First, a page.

I woke up in Najaf today.
It’s been months since I’ve been able to launch a Remedy Mission in Iraq.
After being in the states to welcome my little girl into the world, my wife and I made our way back to Iraq in January, just missing the Fallujah mission.
Now, it’s my chance again. And I have the jitters.
Having a baby does all sorts of odd things to your emotions, or at least it did for mine. It created space where I thought I had no more room. Space for those fatherly instincts to kick in; space for a new, maybe deeper kind of love and the ability to tangibly experience emotions in ways that have been entirely foreign to me before.
I knew it was coming. A friend wrote and gave me a heads up and he was spot-on.
And that’s why I have the jitters. As I kick off this Remedy Mission, I know I’m going to see dozens of babies fighting for their lives—babies just like mine. I’m going to see 5 year-olds and 12 year-olds who have waited their entire lives for a chance at a lifesaving heart surgery and honestly, I’d rather not see them. I’d rather look the other way and block it all out so that I don’t have to imagine what their parent’s are going through. I don’t want to see their sons poked and prodded with needles or their daughters have to say goodbye before surgery.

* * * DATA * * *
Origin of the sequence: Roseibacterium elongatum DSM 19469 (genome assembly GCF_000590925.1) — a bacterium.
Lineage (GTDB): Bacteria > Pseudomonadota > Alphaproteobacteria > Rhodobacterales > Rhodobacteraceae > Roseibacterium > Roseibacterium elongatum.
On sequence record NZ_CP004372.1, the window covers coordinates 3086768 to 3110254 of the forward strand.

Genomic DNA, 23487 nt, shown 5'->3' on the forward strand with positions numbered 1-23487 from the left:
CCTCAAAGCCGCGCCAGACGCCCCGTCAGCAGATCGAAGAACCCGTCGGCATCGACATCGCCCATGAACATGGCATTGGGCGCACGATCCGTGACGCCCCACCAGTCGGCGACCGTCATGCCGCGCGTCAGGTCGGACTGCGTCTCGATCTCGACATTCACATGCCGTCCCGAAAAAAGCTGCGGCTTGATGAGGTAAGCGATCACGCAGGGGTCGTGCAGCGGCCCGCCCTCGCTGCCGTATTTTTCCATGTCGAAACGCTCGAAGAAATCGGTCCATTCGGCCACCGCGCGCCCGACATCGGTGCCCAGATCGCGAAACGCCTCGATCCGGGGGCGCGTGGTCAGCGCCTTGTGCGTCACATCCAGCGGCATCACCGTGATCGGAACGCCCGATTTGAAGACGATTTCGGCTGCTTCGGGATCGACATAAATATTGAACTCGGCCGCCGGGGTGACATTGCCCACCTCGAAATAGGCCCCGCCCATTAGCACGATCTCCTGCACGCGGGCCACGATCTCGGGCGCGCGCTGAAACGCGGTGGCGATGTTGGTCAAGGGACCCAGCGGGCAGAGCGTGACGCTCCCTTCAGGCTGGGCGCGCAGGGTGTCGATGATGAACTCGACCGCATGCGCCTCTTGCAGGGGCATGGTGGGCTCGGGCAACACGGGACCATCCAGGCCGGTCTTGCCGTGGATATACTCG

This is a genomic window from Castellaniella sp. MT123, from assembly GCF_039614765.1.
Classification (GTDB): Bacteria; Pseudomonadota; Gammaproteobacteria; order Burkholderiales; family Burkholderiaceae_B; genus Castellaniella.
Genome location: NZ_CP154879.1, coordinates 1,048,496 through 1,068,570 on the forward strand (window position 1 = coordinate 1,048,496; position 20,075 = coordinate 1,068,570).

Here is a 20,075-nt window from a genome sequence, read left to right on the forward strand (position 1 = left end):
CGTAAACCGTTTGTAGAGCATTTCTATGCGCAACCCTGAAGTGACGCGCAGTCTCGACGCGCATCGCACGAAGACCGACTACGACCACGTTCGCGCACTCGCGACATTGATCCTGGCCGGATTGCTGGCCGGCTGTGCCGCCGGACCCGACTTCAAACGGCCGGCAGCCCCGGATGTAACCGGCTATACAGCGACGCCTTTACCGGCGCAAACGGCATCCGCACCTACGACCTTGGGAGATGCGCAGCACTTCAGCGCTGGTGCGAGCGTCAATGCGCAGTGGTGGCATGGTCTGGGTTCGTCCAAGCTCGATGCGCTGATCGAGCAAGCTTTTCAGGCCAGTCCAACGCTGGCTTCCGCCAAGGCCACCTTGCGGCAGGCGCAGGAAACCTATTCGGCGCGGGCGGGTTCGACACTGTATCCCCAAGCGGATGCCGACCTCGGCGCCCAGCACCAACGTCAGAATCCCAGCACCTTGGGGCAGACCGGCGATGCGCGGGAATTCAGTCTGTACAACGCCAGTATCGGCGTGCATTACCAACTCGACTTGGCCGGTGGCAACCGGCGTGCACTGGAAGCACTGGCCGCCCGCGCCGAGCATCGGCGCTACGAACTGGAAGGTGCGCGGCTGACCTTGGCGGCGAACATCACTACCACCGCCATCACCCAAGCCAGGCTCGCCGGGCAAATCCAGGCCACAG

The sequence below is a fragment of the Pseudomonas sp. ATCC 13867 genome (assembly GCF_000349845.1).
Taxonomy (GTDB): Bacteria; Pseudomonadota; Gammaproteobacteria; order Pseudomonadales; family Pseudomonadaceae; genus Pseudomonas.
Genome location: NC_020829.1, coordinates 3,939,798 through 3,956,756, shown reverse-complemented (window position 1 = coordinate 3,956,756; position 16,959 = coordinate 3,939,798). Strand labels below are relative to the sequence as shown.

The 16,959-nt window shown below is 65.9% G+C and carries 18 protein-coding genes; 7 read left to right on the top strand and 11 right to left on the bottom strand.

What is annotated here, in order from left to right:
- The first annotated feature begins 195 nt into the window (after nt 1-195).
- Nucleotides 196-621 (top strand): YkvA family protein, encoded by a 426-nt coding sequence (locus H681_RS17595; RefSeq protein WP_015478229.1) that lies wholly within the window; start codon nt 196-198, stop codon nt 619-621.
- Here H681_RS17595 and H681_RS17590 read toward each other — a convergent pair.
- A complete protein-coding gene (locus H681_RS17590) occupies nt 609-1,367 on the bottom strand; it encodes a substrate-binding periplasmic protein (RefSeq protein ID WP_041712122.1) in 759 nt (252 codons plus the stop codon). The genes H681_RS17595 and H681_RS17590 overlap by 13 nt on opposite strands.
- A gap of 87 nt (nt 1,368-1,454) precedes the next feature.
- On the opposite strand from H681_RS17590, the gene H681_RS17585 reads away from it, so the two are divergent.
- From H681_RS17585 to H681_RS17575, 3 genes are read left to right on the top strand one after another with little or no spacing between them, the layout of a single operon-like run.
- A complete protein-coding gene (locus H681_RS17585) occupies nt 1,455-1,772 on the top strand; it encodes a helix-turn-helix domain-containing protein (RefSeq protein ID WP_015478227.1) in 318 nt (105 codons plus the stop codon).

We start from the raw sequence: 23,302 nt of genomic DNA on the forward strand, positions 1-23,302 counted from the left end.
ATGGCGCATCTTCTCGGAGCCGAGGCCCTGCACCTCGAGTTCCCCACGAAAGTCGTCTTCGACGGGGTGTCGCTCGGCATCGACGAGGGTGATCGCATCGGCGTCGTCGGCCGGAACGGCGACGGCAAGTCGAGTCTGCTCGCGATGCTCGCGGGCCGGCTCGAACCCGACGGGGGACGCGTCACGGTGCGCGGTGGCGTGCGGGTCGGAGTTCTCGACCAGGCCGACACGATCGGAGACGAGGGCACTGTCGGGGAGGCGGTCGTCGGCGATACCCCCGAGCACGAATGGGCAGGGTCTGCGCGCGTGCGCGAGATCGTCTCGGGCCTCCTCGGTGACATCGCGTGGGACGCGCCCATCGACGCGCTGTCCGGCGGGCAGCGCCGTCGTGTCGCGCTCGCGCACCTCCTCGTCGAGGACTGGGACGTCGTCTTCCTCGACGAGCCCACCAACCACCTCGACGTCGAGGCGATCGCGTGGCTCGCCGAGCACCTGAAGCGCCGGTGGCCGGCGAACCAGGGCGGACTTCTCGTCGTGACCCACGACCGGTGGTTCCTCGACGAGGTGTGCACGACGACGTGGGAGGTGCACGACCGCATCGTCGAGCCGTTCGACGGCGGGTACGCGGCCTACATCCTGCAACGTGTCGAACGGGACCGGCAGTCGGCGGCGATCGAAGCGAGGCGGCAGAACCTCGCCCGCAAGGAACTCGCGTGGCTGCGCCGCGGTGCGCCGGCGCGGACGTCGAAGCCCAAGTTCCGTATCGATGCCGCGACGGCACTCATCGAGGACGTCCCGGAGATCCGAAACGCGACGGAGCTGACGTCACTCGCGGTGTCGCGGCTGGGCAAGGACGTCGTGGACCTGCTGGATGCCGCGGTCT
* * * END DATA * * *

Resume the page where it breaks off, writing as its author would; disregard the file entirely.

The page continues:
I’ve done it all before but this time things seem more real to me, and I think it’s going to hurt.
But I know I can’t have it both ways.
I can’t block out the pain, the fear, and the uncertainty of heart defects and the risky operations that can fix them and still expect to experience all of the hope, the victories, and the sheer joy that this mission has in store for those that will be saved.
So, I’m showing up and I’m going to embrace it all.
I’ll hold the babies. I’ll play soccer with the 5 and 12 year-olds and I’ll listen to their parents talk about what it’s like to have a child with a heart defect. I’ll do my best to take their minds off the needles and remind them that this isn’t goodbye.
And it may sting more than usual. It may be uncomfortable and I’ll feel way too vulnerable as a dad.